[[two photos attached to page with photo "corners"]] [[image: two buildings (one with a thatched roof)]] Cordoba Zoo - May 8 [[image: walking bridges and rocks over water]]
[[image of cliff]] Cordoba- [[strikethrough]] Rose garden [[/strikethrough]] [[up arrow]] & swimming pool [[down arrow]] [[image of swimming pool]] Rose garden [[image of garden]]
[[pictures in a photo album]] [[left image]] [[right image]] Harbor at Rio Janeiro Rio streets April 20 [[left image: 4 people]] [[right image: 2 women]] Dusky Gillette - LQ.M. L.Q.M. & Bertha Sutz & Dir. Drummond Rio Zoo [[left image: seafront town]] [[right image-deck]] Santos - the channel Santos- loading coffee April 22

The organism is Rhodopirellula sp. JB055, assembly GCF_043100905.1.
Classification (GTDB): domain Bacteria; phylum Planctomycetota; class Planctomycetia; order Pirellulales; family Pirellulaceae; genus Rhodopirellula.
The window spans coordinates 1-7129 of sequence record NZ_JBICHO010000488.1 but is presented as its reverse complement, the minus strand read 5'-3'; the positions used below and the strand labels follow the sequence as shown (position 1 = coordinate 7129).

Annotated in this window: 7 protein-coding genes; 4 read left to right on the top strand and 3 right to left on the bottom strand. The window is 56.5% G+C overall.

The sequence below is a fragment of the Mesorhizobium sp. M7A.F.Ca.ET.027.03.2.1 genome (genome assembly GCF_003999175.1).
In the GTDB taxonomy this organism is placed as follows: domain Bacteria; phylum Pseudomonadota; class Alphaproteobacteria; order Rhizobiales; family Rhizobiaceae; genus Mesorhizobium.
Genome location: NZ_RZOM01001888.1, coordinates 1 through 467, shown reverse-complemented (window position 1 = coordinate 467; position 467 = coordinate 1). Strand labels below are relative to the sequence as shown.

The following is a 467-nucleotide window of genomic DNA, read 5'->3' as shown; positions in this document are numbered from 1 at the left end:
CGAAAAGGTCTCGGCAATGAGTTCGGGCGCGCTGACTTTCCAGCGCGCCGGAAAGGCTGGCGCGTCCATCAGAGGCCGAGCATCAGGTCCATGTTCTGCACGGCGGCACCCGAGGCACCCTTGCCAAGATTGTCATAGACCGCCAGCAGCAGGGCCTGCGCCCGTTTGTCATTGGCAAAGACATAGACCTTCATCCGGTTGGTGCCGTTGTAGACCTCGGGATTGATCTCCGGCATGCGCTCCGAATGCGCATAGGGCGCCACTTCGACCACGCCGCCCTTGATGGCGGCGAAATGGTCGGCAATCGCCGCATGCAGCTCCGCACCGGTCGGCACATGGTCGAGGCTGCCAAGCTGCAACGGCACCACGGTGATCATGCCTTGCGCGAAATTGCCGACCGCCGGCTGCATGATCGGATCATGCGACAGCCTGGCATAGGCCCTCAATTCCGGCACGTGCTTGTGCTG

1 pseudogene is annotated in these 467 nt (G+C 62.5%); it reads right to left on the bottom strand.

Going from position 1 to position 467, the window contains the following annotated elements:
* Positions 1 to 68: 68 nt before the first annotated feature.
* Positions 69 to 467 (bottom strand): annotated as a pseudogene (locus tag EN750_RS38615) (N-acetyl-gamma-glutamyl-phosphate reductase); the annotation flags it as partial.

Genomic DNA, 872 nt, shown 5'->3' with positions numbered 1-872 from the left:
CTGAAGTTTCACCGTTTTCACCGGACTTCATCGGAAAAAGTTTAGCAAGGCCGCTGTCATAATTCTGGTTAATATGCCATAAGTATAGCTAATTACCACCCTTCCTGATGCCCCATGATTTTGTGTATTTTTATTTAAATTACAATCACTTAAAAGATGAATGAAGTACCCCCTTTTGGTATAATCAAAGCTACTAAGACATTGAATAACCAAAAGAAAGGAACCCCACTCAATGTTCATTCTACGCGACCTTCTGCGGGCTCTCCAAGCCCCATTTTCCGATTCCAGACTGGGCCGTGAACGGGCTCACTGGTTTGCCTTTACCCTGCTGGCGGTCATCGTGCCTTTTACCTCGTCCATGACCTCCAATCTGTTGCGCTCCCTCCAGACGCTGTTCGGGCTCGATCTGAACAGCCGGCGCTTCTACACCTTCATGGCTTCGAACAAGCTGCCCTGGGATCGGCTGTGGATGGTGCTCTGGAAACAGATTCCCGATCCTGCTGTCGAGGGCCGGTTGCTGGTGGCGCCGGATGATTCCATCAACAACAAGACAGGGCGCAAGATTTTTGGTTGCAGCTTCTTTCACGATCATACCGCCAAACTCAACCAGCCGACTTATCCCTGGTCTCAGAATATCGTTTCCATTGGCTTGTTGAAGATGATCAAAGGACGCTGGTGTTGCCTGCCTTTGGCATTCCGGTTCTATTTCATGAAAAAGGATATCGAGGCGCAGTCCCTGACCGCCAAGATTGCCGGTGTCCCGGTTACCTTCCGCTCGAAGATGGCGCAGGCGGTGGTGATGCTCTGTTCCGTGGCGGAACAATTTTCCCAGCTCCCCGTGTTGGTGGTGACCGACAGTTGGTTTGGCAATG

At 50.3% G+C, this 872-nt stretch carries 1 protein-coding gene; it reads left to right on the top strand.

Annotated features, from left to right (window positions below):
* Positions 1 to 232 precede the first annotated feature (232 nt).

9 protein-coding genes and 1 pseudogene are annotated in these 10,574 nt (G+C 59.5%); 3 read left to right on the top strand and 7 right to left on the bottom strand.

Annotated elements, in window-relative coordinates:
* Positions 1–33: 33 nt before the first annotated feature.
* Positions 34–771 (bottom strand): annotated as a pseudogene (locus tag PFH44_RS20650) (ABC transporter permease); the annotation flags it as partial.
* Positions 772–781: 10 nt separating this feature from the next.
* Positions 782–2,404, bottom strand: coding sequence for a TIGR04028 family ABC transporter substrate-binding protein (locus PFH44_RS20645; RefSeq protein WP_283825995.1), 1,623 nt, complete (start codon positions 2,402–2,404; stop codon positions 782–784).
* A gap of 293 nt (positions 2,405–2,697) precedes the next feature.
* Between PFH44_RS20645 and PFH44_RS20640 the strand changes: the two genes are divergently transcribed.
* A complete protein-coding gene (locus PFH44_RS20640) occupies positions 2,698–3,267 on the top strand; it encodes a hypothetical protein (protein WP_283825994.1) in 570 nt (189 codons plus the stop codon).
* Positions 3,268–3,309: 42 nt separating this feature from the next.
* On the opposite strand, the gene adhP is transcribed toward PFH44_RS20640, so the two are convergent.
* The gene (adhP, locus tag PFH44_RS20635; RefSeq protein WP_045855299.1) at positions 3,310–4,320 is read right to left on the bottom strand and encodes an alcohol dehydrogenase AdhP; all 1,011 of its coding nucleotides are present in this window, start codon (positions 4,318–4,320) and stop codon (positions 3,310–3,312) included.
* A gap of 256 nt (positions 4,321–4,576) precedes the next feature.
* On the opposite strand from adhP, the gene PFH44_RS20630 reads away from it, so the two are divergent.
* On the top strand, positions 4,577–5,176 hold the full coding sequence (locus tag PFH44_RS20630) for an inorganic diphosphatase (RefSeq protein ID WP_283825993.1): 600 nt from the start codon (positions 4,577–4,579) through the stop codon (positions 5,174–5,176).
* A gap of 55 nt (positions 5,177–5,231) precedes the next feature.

[[Newspaper Article taped to page]] [[start article]] Dr. Mann's Sea-Going Wolf Gets Tough: Divorce Results [[image: photograph of two men]] William H. Shippen, jr., feature writer of The Star staff, and Dr. William M. Mann have a deck conversation interrupted by a man with a camera. [[solid line across center of article]] [[italicized]] Bearing gifts for South American zoos, Dr. William M. Mann, director of the National Zoological Park, is en route to points in Brazil, Argentina, and Uruguay to collect birds, reptiles and animals. Among those on board his ship is William H. Shippen, jr., feature writer of The Starr staff, who here presents [[underlined]] the sixth of [[/underlined]] a series of articles about Dr. Mann's expedition. [[/italicized] [[solid line across center of article]] [[/bold]]By WILLIAM H. SHIPPEN, Jr., Star Staff Correspondent. ABOARD THE S.S. URUGUAY. - For four days now - since we left Barbados - we have been going southeast by east, skirting the north coast of South America. This is a fast boat and distances are huge. For example, we sail longer from Barbados to get around the hump of South American than the distance from South American to Africa - 1,800 miles. That 1,800 miles is spanned regularly by airplanes on passenger and mail runs. It's almost 5,000 miles from New York to Rio. Distances are all in favor of Germany and Italy in event they get a slice of West Africa. And I hear at least a million colonists of German descent live on the east coast of Brazil. (Just a thought). We have encountered fine weather on this ship as she hums along into the tropics. Zoo Director William M. Mann's animals are doing well on the freight deck forward. Their appetites are good - much better than when the ship rolled and pitched back north. The buffalo are taking on sizeable cargos of oats and hay, and drinking plenty of water - too much if you have to carry it from the crews' galley! [[Centered in column]] [[bold]]Wolf Making Trouble[[/bold]] The Texas wolf, a cousin to a coyote (if not his brother), is making trouble. He chewed his way through the wire than separated him from his mate. I, in all innocence, thought he was just lonely on the long voyage. What he did, however, was to eat all his wife's meals - breakfast, lunch and dinner. He also drank the water brought for her. In addition, he snapped at her every time she raised her voice. Dr. Mann decided to divorce the two. They weren't getting on so well on the cruise. He had the cages backed together while members of the crew collected in such numbers they jammed the corridors of the floating menagerie. "By the way," said Dr. Mann to a big sailor, who had been teasing the eagles, "do the ship's officers carry guns?' "What kind of guns?" "Wolf guns. We are going to help a wolf move into a more desirable apartment. If he doesn't like it he may run around the deck and bite a sailor. I thought it would be nice to have a gun down here ... just in case." [[centered in column]] [[bold]]Ship nears Equator.[[/bold]] In two shakes of a wolf's tail Dr. Mann had all the room he needed. The shifting was mere routine. After a bit the audience returned. "Were you kidding us, sir?" one sailor asked. "Is that fellow there the original Big Bad Wolf?" "Oh, no," said Dr. Mann, "that's Little Red Riding Hood. Why don't you shake hands with her?" The ship has been going along the north coast of South American for days - some 300 miles off British, Dutch and French Guiana, Brazil and the mouth of the Amazon. Soon we will be at the Equator. My fellow passengers tell me I'm in for some fun when we hit the Equator. It's going to be great for me, a tenderfoot! They say King Neptune has given me a special invitation. And an invitation from the king is a command. Well, I'll be seeing you! [[italicized]] Tomorrow: Crossing the Equator. [[/italicized]] [[solid line across center of article]] [[end article]]